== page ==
In our last devotion we noted Paul was rejoicing as he witnessed God’s grace at work in the spreading of the gospel. In vs 18b-26, we see Paul rejoicing in God’s future deliverance – Paul states “I will continue to rejoice, for I know that through your prayers and the help given by the Spirit of Jesus, what has happened to me will turn out for my deliverance.”
Being stuck in a prison cell wouldn’t be a particularly great experience – even if you knew when your release date was. But at least knowing when the ordeal is set to be over would give you something to look forward to. However, it seems apparent from the verses that follow that Paul didn’t have a clear indication of what was going to happen to him. He didn’t know when his ordeal would be over or what would be his outcome. You can see this in vs 20ff – how he swings between two possible outcomes: life or death (vs 20, 21), remaining or departing (vs 23, 24). And yet despite this lack of insight to his future – Paul rejoices in the sure knowledge that he will be ‘delivered’ (lit. ‘saved’ – vs 19).
I think Paul is ambiguous about his deliverance on purpose, allowing for the fact that he doesn’t know specifically what will transpire. And yet, Paul rejoices despite this lack of future clarity – marvelling in the wonderful Christian hope of salvation. Namely, for every Christian, come what may our God is always working for our good and our salvation – whether in life or in death.
This is what those famous words of verse vs 20-21 point us to: “I eagerly expect and hope that I will … have sufficient courage so that … Christ will be exalted in my body, whether by life or by death. For to me, to live is Christ and to die is gain.” This is at the heart of what makes Paul tick and what drives him in life and ministry. Come what may: his goal, his purpose, his drive – in everything – is to ‘exalt’ Jesus Christ in his body – whether by life or death (vs20).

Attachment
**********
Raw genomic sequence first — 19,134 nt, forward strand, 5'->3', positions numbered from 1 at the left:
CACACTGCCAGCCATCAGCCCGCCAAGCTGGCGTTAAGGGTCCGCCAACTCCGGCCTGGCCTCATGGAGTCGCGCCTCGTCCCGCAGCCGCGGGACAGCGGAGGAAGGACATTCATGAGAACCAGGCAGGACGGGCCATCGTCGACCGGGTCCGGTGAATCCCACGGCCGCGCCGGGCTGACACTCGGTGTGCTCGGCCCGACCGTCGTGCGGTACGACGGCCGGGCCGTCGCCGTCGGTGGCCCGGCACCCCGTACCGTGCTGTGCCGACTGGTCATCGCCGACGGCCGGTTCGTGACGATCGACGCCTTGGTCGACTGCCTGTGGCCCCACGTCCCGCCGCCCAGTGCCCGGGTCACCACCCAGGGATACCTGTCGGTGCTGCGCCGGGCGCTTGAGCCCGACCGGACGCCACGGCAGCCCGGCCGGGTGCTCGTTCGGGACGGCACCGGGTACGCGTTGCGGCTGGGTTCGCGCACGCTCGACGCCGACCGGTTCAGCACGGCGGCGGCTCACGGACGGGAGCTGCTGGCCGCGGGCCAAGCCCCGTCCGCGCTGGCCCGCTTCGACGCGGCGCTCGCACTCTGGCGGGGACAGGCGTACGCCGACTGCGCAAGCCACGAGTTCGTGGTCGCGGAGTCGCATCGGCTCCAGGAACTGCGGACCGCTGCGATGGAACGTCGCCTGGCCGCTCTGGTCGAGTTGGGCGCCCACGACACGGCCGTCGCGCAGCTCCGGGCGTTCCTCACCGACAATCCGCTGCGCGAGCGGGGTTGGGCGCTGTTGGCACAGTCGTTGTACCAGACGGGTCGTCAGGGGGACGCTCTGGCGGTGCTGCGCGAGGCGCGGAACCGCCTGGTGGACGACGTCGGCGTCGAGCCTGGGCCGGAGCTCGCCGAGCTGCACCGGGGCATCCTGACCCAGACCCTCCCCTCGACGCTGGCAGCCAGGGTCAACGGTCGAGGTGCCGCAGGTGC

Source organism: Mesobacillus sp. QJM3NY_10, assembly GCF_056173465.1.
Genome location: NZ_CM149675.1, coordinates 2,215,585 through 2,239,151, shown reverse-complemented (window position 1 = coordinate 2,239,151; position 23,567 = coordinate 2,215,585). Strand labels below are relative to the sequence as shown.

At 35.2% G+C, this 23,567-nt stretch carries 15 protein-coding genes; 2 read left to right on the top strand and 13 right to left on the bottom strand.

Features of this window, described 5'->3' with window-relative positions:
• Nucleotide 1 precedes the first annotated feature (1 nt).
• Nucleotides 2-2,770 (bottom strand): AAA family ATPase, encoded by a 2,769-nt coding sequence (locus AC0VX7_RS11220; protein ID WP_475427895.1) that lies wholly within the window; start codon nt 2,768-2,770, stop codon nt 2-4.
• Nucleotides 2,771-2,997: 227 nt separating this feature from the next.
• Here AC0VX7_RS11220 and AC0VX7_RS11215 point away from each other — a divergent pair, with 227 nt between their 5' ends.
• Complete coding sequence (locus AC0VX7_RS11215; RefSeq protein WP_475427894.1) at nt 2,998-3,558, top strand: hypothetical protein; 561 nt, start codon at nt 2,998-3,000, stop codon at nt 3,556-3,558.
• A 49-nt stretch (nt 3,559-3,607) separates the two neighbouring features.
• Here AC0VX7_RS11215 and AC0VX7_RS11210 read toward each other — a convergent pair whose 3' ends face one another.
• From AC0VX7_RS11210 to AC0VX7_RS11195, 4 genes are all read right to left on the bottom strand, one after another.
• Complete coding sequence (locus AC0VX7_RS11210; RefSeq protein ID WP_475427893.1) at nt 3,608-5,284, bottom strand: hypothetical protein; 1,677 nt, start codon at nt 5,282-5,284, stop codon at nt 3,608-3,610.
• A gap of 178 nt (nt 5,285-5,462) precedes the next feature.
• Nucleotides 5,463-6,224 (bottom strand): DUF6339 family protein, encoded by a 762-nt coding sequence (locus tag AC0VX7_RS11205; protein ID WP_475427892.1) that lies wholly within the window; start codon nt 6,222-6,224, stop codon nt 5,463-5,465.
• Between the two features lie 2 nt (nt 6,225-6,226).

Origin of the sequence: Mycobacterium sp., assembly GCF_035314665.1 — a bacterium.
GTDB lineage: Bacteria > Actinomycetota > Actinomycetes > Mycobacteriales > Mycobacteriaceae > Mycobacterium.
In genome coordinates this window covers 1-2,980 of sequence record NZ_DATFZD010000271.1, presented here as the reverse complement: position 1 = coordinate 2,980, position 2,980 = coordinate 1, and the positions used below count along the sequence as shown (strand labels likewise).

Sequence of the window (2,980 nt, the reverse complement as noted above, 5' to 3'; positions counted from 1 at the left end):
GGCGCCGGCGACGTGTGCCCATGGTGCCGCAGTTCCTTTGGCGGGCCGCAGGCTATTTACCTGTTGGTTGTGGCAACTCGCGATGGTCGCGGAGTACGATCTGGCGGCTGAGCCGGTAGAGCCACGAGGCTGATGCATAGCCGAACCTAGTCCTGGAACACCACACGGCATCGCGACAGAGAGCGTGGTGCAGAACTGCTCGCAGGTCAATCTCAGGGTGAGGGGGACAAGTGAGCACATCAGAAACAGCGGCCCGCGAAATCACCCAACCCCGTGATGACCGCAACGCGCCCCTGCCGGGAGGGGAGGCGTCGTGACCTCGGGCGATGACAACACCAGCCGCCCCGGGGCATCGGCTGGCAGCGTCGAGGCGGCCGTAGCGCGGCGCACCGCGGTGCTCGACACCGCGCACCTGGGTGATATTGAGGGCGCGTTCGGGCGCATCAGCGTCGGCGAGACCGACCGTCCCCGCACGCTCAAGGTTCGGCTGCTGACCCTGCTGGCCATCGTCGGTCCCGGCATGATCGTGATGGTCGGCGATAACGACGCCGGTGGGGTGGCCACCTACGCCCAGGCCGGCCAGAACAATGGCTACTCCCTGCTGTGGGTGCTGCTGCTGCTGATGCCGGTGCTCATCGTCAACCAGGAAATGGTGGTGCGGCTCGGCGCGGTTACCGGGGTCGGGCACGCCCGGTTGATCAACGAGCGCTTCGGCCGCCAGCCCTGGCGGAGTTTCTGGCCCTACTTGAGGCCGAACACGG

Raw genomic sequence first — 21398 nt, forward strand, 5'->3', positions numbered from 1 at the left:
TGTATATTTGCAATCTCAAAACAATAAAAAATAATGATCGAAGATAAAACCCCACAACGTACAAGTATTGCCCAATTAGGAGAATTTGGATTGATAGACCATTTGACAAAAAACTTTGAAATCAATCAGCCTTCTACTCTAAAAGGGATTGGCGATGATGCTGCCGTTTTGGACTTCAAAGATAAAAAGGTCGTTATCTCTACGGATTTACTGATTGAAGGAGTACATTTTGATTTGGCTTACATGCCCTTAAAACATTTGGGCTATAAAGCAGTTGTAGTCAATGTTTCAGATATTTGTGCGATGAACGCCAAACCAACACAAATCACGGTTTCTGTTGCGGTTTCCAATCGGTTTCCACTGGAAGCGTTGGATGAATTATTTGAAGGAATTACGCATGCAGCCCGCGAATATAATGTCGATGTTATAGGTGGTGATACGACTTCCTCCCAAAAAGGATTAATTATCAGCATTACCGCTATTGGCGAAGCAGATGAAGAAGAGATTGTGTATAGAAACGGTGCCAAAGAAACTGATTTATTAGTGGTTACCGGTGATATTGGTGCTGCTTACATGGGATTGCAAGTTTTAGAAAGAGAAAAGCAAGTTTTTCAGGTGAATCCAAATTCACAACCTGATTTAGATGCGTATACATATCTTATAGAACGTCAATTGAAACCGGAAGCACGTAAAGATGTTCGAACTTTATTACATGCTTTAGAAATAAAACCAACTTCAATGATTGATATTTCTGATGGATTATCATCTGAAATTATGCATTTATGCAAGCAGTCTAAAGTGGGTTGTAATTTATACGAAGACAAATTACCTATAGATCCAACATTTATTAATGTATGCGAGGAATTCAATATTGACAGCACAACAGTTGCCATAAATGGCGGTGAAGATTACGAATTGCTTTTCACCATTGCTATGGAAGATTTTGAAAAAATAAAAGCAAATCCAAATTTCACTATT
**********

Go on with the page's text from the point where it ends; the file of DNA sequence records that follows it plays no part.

A telescope pointed to the tiny stars in the sky, magnifies them giving the star gazer a glimpse of what they are really like – magnificent, powerful, glorious. This exalts or glorifies the stars by displaying them as they actually are. That’s Paul’s aim in all of life with Christ. To display the wonder of Christ Jesus in everything he does, showing his Lord in all his beauty, majesty, and power – as he really is to a watching world.
While he was alive, Paul would do this by proclaiming the gospel of what Jesus has done (1:7, 18). But what about death? Paul would do this, by showing that ‘to die is gain’ (vs21b), to ‘depart and be with Christ…is better by far’ (vs 23). By simply clinging to the Christian hope, that death is but a gateway to greater and lasting joy in Christ, Paul can exalt Jesus, even in his death.
Friends let’s live our purpose in Christ. We were made and we were saved to display Jesus to a watching world in the way we live and die, speak and act, love and serve. We do this most, when we live in a such a way that demonstrates – belonging to Him is better than life itself. May we as God’s people take up Paul’s mantra: “to live is Christ and to die is gain”.
Your brother in Christ, Craig Stalder
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